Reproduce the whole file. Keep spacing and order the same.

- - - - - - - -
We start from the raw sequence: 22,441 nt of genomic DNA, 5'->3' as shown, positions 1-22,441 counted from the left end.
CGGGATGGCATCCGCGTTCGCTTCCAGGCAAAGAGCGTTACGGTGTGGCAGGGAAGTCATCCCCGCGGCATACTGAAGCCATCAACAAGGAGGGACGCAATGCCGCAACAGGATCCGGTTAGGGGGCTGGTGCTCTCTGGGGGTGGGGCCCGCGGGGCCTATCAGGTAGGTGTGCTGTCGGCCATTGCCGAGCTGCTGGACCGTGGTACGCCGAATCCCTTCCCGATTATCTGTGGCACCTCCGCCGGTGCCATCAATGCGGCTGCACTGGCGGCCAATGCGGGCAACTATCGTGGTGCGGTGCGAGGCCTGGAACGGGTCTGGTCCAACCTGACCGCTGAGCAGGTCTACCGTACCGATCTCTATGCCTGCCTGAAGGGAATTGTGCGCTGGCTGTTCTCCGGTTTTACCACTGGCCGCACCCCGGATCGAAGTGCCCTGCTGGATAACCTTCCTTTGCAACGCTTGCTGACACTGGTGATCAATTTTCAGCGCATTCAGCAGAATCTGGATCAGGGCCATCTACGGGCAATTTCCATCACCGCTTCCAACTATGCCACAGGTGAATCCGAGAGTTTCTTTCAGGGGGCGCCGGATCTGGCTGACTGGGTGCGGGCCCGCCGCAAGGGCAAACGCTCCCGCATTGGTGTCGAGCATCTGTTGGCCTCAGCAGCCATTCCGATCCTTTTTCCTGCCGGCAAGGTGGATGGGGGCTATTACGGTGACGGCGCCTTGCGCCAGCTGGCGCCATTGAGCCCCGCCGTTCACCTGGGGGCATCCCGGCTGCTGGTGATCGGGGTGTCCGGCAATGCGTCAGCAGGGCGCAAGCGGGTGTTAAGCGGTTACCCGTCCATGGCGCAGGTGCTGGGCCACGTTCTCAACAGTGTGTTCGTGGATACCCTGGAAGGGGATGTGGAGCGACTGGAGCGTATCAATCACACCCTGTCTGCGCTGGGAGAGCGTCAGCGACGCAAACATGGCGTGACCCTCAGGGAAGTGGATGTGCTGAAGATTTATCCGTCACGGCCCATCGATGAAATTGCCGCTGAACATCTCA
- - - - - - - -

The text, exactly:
We start from the raw sequence: 22,441 nt of genomic DNA, 5'->3' as shown, positions 1-22,441 counted from the left end.
CGGGATGGCATCCGCGTTCGCTTCCAGGCAAAGAGCGTTACGGTGTGGCAGGGAAGTCATCCCCGCGGCATACTGAAGCCATCAACAAGGAGGGACGCAATGCCGCAACAGGATCCGGTTAGGGGGCTGGTGCTCTCTGGGGGTGGGGCCCGCGGGGCCTATCAGGTAGGTGTGCTGTCGGCCATTGCCGAGCTGCTGGACCGTGGTACGCCGAATCCCTTCCCGATTATCTGTGGCACCTCCGCCGGTGCCATCAATGCGGCTGCACTGGCGGCCAATGCGGGCAACTATCGTGGTGCGGTGCGAGGCCTGGAACGGGTCTGGTCCAACCTGACCGCTGAGCAGGTCTACCGTACCGATCTCTATGCCTGCCTGAAGGGAATTGTGCGCTGGCTGTTCTCCGGTTTTACCACTGGCCGCACCCCGGATCGAAGTGCCCTGCTGGATAACCTTCCTTTGCAACGCTTGCTGACACTGGTGATCAATTTTCAGCGCATTCAGCAGAATCTGGATCAGGGCCATCTACGGGCAATTTCCATCACCGCTTCCAACTATGCCACAGGTGAATCCGAGAGTTTCTTTCAGGGGGCGCCGGATCTGGCTGACTGGGTGCGGGCCCGCCGCAAGGGCAAACGCTCCCGCATTGGTGTCGAGCATCTGTTGGCCTCAGCAGCCATTCCGATCCTTTTTCCTGCCGGCAAGGTGGATGGGGGCTATTACGGTGACGGCGCCTTGCGCCAGCTGGCGCCATTGAGCCCCGCCGTTCACCTGGGGGCATCCCGGCTGCTGGTGATCGGGGTGTCCGGCAATGCGTCAGCAGGGCGCAAGCGGGTGTTAAGCGGTTACCCGTCCATGGCGCAGGTGCTGGGCCACGTTCTCAACAGTGTGTTCGTGGATACCCTGGAAGGGGATGTGGAGCGACTGGAGCGTATCAATCACACCCTGTCTGCGCTGGGAGAGCGTCAGCGACGCAAACATGGCGTGACCCTCAGGGAAGTGGATGTGCTGAAGATTTATCCGTCACGGCCCATCGATGAAATTGCCGCTGAACATCTCA